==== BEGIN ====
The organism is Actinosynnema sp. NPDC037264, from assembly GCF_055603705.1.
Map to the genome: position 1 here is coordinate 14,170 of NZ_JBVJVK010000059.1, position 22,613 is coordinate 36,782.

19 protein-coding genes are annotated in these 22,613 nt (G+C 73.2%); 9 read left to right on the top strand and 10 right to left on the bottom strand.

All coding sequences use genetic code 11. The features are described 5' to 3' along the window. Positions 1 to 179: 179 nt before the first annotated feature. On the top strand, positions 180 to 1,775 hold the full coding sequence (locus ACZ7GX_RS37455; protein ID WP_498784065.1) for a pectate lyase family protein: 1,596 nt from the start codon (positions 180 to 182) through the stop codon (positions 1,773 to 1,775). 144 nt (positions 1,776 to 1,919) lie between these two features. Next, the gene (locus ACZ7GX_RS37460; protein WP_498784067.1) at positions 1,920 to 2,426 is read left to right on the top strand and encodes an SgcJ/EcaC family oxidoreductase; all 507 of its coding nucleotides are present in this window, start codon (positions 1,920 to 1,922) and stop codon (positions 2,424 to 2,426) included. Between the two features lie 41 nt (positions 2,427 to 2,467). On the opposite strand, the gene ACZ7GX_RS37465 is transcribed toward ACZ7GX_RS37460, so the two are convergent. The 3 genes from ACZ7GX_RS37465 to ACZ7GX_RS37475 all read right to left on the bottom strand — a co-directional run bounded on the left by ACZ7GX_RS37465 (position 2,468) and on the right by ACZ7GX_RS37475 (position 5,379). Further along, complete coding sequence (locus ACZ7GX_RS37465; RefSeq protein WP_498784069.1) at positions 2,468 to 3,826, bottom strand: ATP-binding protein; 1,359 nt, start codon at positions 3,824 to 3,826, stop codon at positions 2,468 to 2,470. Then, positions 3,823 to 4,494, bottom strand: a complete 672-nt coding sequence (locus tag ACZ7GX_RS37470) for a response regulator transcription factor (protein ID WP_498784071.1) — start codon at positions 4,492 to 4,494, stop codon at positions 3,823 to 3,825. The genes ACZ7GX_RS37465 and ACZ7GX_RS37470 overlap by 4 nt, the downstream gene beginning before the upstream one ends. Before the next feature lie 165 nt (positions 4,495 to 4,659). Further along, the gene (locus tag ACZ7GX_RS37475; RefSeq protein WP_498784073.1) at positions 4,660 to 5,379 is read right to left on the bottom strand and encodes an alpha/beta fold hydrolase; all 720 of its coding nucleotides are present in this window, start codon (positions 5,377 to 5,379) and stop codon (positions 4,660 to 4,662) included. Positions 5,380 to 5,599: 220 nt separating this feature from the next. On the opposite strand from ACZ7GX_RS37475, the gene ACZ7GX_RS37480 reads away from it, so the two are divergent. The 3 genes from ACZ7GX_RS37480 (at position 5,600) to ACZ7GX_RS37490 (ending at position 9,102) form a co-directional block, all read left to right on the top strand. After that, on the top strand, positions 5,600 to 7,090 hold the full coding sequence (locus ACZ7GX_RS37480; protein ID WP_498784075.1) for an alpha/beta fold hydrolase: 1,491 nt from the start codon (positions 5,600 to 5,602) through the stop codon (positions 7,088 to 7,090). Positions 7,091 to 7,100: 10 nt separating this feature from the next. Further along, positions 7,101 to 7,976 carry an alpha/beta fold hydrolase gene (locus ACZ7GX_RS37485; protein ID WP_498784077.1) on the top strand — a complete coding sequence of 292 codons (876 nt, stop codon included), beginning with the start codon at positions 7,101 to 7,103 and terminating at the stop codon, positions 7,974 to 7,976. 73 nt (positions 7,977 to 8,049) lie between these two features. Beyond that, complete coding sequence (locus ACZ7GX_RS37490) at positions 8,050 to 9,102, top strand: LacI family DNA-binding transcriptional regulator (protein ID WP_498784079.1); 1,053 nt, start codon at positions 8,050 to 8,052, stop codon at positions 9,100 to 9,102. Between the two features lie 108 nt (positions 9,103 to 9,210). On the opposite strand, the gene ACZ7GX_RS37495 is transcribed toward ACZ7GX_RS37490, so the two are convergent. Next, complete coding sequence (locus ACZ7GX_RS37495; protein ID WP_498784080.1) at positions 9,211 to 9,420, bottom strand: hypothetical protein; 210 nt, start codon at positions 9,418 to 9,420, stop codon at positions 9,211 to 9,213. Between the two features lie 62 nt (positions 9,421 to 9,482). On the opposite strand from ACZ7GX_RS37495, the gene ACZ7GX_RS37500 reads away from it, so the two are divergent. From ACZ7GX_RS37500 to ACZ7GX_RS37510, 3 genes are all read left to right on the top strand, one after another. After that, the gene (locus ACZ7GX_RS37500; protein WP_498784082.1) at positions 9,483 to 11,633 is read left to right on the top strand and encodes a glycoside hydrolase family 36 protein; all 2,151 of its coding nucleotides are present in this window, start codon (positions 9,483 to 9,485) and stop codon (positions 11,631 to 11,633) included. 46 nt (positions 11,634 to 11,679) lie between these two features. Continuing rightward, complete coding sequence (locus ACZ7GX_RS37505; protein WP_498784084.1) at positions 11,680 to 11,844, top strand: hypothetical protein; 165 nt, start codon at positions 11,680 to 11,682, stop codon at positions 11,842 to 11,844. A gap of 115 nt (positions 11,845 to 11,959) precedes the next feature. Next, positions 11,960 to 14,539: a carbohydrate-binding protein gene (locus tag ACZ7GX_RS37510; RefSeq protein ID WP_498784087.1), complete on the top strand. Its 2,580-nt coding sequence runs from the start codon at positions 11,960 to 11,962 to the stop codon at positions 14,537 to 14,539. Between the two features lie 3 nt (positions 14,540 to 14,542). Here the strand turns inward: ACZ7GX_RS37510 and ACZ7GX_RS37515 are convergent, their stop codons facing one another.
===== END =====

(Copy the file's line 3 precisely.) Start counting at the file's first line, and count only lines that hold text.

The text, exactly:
19 protein-coding genes are annotated in these 22,613 nt (G+C 73.2%); 9 read left to right on the top strand and 10 right to left on the bottom strand.